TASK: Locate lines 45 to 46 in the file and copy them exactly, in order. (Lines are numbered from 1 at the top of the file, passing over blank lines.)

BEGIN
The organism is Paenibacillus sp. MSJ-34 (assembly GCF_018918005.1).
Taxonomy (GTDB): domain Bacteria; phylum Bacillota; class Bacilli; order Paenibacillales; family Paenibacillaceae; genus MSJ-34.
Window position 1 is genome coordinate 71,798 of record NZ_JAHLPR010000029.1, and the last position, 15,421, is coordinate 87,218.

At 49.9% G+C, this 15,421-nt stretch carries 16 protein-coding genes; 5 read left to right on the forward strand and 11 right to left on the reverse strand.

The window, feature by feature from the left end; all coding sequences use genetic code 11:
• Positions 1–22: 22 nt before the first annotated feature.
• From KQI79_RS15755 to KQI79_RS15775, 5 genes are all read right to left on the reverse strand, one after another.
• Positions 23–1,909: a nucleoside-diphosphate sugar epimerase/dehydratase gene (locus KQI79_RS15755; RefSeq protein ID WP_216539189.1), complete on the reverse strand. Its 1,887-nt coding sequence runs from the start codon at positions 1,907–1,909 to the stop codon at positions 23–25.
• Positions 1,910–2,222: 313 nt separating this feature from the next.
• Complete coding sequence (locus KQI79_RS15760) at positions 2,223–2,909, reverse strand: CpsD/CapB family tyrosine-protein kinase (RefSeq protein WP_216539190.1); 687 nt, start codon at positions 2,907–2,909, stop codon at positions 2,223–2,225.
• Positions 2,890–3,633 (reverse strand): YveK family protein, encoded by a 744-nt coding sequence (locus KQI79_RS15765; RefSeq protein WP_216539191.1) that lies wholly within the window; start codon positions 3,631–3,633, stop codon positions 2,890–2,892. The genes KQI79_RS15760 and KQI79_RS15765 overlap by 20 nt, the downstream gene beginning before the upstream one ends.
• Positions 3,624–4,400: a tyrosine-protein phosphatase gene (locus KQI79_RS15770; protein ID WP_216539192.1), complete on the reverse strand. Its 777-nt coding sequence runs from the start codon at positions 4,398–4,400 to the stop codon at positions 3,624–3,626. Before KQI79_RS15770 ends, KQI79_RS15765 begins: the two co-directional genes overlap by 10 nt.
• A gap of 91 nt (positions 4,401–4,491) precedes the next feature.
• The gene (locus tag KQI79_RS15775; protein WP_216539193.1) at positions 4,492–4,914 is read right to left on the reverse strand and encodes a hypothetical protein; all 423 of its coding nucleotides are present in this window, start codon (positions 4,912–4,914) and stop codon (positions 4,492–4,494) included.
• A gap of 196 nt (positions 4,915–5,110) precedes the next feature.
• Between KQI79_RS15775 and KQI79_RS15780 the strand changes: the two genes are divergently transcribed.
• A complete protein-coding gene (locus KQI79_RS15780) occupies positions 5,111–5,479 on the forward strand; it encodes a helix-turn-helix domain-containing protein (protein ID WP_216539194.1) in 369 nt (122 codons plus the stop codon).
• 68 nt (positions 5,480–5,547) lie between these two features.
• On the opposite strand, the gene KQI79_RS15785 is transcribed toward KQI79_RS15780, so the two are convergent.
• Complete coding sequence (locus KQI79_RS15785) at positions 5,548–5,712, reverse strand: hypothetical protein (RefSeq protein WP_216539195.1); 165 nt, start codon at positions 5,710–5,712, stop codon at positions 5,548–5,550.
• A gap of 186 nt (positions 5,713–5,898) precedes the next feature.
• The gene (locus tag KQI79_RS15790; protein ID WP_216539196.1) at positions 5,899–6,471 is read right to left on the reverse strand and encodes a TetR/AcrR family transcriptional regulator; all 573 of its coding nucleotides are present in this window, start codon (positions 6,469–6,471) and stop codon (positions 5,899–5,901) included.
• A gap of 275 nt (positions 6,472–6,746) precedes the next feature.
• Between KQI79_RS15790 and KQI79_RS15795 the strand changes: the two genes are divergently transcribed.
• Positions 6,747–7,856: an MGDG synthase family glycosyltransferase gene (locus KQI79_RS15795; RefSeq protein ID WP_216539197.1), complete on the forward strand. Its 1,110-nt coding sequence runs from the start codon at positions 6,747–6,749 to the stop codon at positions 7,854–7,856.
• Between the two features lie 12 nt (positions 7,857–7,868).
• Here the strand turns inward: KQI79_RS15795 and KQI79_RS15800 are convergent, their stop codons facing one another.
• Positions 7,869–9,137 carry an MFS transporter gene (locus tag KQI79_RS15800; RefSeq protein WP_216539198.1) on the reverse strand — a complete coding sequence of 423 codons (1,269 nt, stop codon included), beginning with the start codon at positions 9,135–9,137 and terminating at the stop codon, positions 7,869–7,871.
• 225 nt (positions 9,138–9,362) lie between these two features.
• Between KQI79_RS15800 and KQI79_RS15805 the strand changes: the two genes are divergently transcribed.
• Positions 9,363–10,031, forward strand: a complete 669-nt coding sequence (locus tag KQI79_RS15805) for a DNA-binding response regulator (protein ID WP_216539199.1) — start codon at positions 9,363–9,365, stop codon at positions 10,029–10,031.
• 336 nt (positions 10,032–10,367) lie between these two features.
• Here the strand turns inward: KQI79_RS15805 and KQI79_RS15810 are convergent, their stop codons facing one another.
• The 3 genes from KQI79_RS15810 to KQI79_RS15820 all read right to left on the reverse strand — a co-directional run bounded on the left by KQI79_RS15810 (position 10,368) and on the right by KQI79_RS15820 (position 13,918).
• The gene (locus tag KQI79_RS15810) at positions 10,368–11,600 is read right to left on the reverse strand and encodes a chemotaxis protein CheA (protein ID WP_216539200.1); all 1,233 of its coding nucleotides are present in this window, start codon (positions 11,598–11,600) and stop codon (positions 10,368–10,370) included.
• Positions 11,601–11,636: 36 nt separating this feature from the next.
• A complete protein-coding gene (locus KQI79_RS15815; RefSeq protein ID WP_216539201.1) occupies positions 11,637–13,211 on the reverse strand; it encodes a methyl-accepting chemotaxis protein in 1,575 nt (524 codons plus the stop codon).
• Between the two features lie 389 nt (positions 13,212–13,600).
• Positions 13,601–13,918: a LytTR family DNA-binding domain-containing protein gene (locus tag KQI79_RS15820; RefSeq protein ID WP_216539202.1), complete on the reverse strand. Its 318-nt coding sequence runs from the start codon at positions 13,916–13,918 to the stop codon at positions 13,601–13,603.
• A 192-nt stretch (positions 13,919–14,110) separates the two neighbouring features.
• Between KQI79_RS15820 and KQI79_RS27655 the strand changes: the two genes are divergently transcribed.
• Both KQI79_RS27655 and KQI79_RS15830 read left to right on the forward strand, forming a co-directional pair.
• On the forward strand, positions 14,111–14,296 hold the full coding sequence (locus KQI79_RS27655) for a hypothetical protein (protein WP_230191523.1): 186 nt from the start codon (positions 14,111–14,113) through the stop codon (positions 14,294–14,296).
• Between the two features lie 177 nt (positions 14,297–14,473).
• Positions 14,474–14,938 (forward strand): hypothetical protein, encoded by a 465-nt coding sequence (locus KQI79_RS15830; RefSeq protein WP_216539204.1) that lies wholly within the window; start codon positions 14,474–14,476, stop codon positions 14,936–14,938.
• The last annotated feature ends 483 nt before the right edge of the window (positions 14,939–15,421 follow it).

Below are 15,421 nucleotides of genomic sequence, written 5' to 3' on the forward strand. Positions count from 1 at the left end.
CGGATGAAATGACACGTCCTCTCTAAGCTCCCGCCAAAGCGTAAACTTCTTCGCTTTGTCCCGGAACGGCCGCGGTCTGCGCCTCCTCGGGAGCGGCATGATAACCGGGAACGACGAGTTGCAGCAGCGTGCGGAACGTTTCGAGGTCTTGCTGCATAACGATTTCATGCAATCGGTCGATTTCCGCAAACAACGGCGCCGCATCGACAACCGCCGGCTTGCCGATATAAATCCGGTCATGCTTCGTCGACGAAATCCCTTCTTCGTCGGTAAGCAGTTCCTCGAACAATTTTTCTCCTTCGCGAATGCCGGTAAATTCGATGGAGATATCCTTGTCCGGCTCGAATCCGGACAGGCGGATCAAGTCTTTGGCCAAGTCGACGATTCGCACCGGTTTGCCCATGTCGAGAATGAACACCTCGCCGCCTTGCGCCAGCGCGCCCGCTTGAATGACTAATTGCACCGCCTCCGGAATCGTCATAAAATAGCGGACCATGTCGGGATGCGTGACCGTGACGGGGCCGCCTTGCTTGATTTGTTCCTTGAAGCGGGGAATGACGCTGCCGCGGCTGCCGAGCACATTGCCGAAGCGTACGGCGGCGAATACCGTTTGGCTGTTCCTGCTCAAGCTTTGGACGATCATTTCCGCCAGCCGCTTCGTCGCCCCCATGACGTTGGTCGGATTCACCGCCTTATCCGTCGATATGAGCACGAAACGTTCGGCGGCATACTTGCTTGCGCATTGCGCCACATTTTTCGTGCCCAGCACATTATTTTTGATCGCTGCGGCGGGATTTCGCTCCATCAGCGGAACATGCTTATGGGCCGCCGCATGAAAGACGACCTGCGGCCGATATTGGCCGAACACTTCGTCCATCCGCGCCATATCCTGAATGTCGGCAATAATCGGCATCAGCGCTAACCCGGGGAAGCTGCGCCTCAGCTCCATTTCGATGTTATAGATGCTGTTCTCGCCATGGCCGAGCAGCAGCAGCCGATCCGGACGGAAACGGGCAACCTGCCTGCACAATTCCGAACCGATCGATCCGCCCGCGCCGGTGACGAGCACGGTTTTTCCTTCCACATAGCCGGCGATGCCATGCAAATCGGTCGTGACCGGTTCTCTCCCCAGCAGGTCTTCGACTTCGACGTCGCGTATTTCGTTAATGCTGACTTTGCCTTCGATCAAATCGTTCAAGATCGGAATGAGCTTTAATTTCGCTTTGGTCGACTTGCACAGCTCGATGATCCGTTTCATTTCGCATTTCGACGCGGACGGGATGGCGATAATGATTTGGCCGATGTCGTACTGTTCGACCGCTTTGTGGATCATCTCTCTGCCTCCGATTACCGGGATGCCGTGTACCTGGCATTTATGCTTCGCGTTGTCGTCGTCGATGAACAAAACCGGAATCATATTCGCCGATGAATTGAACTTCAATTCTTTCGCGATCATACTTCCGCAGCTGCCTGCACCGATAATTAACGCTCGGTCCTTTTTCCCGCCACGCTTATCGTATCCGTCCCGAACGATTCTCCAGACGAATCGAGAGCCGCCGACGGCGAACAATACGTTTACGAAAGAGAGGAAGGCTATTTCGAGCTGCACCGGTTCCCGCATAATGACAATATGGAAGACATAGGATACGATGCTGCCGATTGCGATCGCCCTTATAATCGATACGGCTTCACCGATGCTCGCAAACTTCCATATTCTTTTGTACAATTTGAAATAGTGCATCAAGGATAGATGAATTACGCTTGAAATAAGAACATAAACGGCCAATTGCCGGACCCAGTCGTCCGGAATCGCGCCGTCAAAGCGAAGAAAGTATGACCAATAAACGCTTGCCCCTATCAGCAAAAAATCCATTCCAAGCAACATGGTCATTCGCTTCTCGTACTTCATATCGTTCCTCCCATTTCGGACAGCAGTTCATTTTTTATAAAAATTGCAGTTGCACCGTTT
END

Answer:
• Positions 14,474–14,938 (forward strand): hypothetical protein, encoded by a 465-nt coding sequence (locus KQI79_RS15830; RefSeq protein WP_216539204.1) that lies wholly within the window; start codon positions 14,474–14,476, stop codon positions 14,936–14,938.
• The last annotated feature ends 483 nt before the right edge of the window (positions 14,939–15,421 follow it).